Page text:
I ran across this story in The Enid News & Eagle earlier this month.
Because of street closings and rearrangements, etc., Eisenhower Elementary School will be within Vance Air Force Base’s boundaries.
The effect of this likely will be minimal, as 70 percent of the school’s students have parents who work on the base and thus have access. The remaining 30 percent, however, must obtain a pass to drop off and pick up their children, the newspaper reported.
“They will have to gain access through the main gate, just like everybody else,” a Vance official told the newspaper. “They will be passed through the gate, allowed to proceed directly to the school to pick up or drop off children. They will be issued a base pass to facilitate that.”
Those seeking passes will be briefed on rules of driving on Vance, which differ from civilian traffic laws. For example, driving while talking on a cell phone is prohibited, the newspaper reported.
And NO FIREARMS, even during deer season.
School employees also must obtain passes.
There are benefits to having children on base, Vance officials told the newspaper. Increased security is a huge one.
In the event of a base exercise that limits base access, Vance is working out details.
Does this mean extra days off school? Just asking.
Here’s a parental conundrum:
Your academically-gifted child is a shoe-in to be accepted into many fine universities. But instead of sending out applications, your child says he wants to take a year off after high school: a time of self-discovery, travel or good-deedery.
In Britain, such gap years are popular among youth. But here, it can seem pretty scary to families that don’t want their child to fall off the get-a-college-degree-or-else wagon.
I took two gap years. I had no money to travel and volunteerism was not on my radar. I just wasn’t ready to commit to the rigors of college work, socially or academically.
Instead I took a series of minimum wage jobs that eventually made me realize I wanted more out of life. I enrolled in college more focused and mature.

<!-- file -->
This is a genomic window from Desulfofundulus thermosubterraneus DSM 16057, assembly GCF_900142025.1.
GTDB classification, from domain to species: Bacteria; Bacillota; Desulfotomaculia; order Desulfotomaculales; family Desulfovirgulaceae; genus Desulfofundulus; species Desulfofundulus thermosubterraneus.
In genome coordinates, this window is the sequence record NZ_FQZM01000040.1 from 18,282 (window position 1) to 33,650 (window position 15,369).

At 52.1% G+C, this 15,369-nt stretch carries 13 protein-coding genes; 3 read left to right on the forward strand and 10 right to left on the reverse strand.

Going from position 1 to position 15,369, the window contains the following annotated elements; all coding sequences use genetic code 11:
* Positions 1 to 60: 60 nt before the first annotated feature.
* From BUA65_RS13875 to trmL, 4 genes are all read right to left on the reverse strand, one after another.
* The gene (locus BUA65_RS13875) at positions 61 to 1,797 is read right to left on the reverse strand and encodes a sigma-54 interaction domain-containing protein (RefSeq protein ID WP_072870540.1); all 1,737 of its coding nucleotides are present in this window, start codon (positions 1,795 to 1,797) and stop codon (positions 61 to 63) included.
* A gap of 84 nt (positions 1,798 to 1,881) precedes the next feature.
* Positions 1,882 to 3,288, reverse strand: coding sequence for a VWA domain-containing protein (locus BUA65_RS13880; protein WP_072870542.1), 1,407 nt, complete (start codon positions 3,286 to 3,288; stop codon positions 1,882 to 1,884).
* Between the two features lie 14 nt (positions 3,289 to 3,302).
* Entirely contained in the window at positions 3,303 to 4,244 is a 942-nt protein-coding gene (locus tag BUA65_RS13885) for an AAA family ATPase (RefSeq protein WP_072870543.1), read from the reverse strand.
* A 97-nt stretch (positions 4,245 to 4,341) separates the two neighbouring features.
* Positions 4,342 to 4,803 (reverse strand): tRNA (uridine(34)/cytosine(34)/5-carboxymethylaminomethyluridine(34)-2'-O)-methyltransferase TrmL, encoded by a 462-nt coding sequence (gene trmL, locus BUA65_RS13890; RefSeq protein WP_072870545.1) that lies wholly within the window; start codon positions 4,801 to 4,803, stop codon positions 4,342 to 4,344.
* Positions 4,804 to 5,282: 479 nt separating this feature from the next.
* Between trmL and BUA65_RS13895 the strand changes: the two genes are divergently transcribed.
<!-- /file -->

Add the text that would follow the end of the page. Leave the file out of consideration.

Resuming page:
Obviously not every student is the same. Some will travel Europe, get inspired by the old structures and decide to become an architect. Others might simply laze around their parents house, and use their gap year as a nap year.
What do you think? Have you or your child taken a year off before college? Was it rewarding?
I always enjoy the e-mails I receive from Caveon Test Security.
I met representatives from the Utah company at an education journalism conference, where they presented ways to detect cheating on standardized tests. Obviously they were unwilling to give up their trade secrets, which, from what I can tell, consist of sophisticated statistical analysis, but their presentation nonetheless was useful in explaining irregularities that could catch a reporter’s eye.
And they had the catchiest poster I think I’ve ever seen — a “Ten Most Wanted Cheaters” in full Old West regalia. “Robin Hood” and the “Time Traveler” were my favorites. The titles pretty much speak for themselves.
As The Dallas Morning News has reported in recent years, cheating, in Texas and likely elsewhere, is common and rarely investigated thoroughly. In response to the newspaper’s articles that exposed widespread suspicion of cheating on the Texas Assessment of Knowledge and Skills test, the Texas Education Agency hired Caveon to investigate.
Which brings us back to the Caveon e-mails. They always offer cheating snippets I wouldn’t have run across myself.
Cheating apparently isn’t restricted to the children of ulcer-inducing, living vicariously, I-want-my-child-to-be-chief-justice-of-the-Supreme-Court-or-at-least-an-NFL-player parents. Or to kids in schools that stand to be blacklisted if they don’t perform well.
This one is too good to be made up — Bulgaria
“In Bulgaria a medical student named Georghe Dimitriov used a government walkie-talkie (which belonged to his father) to cheat on an exam. Cheating became the least of Georghe’s problems as his exam just happened to coincide with a trip to Bulgaria by President George W. Bush. As Georghe was gathering test answers from his accomplice, United States Secret Service agents happened upon the conversation. Thinking they might be on to a terrorist plot agents raided the university and discovered Georghe in a bathroom scribbling notes.
“Georghe was detained for 24 hours — found innocent of a terrorist plot — but failed the exam,” according to the Caveon e-mail.
Some other fun stuff from Caveon:
1 > Chinese Arrest Three in Wi-Fi Exam Cheating Caper
Campus Technology – Chatsworth, CA, USA